Offering a small ray of hope is Howell, courtesy of the Western District of New York’s Chief Bankruptcy Judge Carl Bucki.  Debtors whose monthly income is above the median, including those debtors who may have relatively high-paying employment offset by high monthly student loan payments, can defeat the presumption that a Chapter 7 bankruptcy filing is abusive by demonstrating that their student loan payments are “special circumstances” siphoning off their monthly disposable income.

Chief Judge Bucki’s ruling does not accord with other rulings across the country, such as those in Pennsylvania, Ohio, Arizona, Kansas and New Hampshire, but follows an emerging trend started by bankruptcy courts in Alabama, Illinois, Indiana, Delaware, Oklahoma and Georgia.  The Howell ruling also is not binding upon other bankruptcy courts in New York.  However, until a contrary binding authority appears, there is reason to believe that Howell will benefit debtors with significant student loans who would otherwise not be eligible for Chapter 7 relief.  It certainly must factor into the strategy of bankruptcy lawyers counseling debtors whose income has not yet caught up to their educational debt.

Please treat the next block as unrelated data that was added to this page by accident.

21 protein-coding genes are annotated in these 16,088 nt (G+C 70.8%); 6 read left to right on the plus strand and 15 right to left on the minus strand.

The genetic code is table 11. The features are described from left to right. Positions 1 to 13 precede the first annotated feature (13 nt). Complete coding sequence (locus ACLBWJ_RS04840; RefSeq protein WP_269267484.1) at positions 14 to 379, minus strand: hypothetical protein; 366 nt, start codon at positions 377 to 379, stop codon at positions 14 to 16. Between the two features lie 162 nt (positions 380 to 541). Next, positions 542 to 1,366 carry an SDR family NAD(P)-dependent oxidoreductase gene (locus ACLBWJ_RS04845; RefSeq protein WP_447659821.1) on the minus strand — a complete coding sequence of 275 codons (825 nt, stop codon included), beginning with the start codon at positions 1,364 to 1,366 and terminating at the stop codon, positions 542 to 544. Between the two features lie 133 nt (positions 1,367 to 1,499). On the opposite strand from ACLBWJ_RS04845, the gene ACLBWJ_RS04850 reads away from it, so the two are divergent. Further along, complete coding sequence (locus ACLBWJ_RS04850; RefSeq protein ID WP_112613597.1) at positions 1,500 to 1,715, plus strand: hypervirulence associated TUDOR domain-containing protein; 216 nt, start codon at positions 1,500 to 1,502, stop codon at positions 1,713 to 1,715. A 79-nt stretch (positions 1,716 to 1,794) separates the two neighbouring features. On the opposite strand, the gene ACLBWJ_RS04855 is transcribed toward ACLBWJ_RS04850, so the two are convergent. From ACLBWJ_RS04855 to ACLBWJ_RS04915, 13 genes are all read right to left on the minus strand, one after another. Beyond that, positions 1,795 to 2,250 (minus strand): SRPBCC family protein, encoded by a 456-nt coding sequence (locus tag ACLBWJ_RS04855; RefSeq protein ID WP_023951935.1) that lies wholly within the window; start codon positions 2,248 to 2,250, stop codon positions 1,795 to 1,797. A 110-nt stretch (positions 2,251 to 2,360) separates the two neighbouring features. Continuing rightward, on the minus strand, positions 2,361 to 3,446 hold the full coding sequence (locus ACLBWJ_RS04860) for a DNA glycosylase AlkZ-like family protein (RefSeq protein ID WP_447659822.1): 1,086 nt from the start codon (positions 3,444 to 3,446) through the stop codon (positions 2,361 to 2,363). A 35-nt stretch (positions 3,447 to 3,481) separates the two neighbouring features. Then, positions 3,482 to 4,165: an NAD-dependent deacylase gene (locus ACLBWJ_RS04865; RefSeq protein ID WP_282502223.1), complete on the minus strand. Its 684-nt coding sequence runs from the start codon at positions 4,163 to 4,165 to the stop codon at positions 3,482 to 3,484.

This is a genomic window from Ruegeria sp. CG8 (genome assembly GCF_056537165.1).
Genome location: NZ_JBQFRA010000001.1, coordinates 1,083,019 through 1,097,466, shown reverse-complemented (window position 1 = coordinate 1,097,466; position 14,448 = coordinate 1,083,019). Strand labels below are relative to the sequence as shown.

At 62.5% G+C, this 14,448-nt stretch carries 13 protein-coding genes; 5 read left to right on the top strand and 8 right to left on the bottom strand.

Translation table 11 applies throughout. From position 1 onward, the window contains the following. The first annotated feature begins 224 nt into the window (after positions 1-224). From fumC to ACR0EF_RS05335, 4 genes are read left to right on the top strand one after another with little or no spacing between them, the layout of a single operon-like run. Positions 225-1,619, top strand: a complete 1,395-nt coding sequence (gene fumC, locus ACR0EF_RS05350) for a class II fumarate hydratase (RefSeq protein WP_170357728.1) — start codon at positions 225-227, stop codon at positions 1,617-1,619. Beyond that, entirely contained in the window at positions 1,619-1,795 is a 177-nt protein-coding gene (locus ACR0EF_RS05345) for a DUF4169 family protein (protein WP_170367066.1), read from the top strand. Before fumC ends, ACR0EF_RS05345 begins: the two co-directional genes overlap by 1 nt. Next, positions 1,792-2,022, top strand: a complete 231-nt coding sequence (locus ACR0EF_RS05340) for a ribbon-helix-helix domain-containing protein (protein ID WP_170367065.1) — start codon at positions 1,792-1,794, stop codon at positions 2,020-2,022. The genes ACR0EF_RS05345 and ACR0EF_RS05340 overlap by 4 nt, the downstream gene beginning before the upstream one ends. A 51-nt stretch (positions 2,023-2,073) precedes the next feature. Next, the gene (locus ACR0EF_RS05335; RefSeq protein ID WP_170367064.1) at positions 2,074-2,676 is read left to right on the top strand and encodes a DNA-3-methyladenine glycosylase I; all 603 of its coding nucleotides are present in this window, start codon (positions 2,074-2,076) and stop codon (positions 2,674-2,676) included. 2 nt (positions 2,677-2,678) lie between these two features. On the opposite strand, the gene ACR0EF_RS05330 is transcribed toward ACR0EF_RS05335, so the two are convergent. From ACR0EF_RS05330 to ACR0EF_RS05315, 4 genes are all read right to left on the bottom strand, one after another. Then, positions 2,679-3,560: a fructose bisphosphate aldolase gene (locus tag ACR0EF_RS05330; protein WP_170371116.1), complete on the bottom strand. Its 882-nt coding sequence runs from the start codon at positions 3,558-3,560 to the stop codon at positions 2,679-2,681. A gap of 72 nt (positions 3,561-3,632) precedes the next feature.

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How Not to Lose Your Discharge Before it’s Even Granted

The decision to file for Chapter 7 bankruptcy protection has become so momentous, so fraught with what-ifs and what-thens, that the general consensus is that it’s this act of filing that is the hard part.  The papers are filed, the automatic stay is imposed on creditors, the judge and trustee are assigned, the Section 341(a) meeting of creditors is scheduled, and the debtor breathes a sigh of relief.  What could possibly go wrong?